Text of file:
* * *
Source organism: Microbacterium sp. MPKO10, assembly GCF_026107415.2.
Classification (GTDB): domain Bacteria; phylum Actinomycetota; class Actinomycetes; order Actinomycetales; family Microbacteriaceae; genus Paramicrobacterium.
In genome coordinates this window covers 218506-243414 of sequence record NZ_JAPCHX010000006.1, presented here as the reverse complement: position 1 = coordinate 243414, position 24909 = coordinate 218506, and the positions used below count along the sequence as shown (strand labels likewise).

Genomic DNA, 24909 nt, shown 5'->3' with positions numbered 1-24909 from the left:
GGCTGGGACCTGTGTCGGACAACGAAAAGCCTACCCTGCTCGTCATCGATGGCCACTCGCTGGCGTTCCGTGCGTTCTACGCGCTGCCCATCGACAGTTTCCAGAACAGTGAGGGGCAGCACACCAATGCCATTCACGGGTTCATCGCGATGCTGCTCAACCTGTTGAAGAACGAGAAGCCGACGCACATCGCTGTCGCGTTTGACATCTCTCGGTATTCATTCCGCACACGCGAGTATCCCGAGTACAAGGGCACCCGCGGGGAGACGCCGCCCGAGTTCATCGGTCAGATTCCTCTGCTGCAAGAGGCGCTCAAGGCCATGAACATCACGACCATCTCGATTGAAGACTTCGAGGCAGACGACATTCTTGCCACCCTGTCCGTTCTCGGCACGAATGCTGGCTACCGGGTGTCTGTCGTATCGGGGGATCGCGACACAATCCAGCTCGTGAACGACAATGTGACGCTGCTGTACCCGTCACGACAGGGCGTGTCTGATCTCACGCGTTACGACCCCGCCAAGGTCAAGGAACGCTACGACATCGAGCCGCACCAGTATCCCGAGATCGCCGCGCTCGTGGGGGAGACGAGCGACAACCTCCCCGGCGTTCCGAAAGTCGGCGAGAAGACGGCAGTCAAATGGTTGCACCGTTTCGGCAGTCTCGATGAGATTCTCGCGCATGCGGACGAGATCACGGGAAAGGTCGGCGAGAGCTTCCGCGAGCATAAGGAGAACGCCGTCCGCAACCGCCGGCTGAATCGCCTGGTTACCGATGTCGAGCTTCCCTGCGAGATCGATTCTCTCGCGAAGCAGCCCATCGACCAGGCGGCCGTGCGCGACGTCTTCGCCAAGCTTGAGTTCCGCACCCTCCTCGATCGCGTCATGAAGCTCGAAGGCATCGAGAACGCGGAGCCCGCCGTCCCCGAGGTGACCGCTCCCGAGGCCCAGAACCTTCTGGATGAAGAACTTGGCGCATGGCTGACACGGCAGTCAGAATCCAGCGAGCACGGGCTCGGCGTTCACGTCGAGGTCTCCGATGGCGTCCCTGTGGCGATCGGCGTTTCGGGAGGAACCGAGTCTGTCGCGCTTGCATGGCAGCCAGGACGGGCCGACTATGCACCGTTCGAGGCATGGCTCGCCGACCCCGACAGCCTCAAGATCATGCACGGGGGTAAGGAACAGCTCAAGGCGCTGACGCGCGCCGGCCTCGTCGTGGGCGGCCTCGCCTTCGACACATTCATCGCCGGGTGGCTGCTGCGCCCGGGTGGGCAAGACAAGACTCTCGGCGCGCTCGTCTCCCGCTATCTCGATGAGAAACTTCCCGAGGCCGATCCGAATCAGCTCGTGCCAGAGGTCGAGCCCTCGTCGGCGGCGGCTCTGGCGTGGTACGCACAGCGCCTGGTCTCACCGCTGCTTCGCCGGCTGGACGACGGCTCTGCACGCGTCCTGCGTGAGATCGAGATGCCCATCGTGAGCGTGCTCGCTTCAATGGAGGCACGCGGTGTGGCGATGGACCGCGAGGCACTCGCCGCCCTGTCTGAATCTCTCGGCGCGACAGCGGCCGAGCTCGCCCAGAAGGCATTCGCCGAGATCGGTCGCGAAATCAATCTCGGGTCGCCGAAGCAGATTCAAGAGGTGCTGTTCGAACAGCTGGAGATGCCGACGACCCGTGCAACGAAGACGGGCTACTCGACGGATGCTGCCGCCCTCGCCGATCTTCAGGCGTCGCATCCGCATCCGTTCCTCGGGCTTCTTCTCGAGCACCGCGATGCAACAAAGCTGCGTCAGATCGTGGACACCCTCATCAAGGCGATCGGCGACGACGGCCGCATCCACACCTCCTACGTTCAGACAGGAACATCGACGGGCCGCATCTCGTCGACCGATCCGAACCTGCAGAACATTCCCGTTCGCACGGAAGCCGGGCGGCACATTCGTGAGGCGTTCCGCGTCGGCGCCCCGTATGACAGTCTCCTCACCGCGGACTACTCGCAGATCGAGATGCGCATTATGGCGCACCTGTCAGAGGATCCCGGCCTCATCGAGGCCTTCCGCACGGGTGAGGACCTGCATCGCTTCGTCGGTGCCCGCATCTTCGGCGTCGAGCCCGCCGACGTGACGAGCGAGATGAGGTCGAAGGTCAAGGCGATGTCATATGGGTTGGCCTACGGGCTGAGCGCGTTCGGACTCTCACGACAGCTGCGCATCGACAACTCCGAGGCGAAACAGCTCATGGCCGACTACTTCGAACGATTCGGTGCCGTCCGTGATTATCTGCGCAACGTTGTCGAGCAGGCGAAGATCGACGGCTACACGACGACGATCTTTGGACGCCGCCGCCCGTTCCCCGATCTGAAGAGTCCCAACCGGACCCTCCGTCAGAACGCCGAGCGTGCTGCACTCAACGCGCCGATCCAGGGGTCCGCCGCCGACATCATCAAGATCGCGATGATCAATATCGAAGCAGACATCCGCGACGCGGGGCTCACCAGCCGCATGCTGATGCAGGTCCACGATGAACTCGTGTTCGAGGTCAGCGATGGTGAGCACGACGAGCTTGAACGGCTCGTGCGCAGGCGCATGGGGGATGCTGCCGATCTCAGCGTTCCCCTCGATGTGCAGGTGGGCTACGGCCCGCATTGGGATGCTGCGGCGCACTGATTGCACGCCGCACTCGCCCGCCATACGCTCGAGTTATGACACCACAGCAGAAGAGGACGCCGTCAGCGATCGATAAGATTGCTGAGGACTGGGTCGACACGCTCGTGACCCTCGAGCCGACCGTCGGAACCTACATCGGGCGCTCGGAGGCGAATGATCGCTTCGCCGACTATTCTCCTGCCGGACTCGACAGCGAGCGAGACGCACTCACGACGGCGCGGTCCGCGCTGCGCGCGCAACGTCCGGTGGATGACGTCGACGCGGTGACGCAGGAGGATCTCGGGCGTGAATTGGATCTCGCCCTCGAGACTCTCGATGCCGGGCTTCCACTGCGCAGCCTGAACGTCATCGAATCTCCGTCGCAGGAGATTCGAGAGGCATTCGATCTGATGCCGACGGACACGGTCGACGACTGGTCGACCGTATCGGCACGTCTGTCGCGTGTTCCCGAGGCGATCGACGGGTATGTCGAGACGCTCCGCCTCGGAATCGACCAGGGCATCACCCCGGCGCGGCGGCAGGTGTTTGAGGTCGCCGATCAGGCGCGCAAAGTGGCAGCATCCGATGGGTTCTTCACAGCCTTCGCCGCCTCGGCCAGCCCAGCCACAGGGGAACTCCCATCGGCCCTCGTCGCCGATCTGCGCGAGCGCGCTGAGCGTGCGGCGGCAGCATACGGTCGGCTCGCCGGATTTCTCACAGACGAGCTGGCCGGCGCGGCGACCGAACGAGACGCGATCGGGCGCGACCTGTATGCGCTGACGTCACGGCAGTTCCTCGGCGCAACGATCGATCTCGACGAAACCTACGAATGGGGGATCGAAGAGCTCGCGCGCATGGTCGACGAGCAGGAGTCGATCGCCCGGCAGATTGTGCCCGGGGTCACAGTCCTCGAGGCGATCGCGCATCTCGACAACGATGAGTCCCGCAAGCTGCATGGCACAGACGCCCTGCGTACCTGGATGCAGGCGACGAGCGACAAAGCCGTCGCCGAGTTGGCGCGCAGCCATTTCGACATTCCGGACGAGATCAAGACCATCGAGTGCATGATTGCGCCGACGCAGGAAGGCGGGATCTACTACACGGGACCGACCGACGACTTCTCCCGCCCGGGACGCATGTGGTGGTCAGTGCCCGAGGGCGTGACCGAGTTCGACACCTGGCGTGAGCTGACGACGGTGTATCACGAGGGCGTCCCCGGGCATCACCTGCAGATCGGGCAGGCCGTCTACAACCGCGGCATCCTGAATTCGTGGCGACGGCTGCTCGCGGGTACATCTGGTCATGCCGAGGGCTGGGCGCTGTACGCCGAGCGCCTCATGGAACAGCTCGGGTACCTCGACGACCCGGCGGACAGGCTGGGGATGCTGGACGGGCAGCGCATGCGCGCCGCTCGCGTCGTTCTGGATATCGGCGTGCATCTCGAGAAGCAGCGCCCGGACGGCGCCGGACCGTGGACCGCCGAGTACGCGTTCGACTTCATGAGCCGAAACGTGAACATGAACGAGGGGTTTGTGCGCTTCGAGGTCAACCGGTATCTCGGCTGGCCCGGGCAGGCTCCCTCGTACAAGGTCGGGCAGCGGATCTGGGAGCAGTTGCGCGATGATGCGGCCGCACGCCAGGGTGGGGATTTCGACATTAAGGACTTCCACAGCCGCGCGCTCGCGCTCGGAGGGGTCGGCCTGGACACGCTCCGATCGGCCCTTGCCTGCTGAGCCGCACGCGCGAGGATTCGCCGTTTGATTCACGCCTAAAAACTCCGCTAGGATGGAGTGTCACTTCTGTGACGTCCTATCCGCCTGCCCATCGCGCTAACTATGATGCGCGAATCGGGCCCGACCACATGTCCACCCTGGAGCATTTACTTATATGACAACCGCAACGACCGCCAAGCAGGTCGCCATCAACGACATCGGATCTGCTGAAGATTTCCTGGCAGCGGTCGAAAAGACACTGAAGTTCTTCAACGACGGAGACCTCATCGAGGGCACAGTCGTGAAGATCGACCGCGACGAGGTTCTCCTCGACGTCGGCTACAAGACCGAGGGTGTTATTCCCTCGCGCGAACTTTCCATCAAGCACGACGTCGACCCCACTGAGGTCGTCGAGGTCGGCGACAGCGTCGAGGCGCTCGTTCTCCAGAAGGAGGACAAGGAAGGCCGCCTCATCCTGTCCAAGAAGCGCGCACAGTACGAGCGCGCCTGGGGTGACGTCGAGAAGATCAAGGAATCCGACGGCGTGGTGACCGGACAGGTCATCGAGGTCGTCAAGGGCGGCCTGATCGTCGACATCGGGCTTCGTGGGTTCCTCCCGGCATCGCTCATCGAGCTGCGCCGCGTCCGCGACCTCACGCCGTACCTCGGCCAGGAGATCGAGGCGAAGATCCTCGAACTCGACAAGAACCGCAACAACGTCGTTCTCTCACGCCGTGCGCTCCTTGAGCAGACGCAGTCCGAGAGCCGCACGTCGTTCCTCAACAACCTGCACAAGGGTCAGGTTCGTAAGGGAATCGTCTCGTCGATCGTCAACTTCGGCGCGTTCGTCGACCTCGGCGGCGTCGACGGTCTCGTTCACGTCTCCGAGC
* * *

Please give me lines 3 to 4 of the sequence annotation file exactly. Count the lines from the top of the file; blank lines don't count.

In genome coordinates this window covers 218506-243414 of sequence record NZ_JAPCHX010000006.1, presented here as the reverse complement: position 1 = coordinate 243414, position 24909 = coordinate 218506, and the positions used below count along the sequence as shown (strand labels likewise).

Genomic DNA, 24909 nt, shown 5'->3' with positions numbered 1-24909 from the left: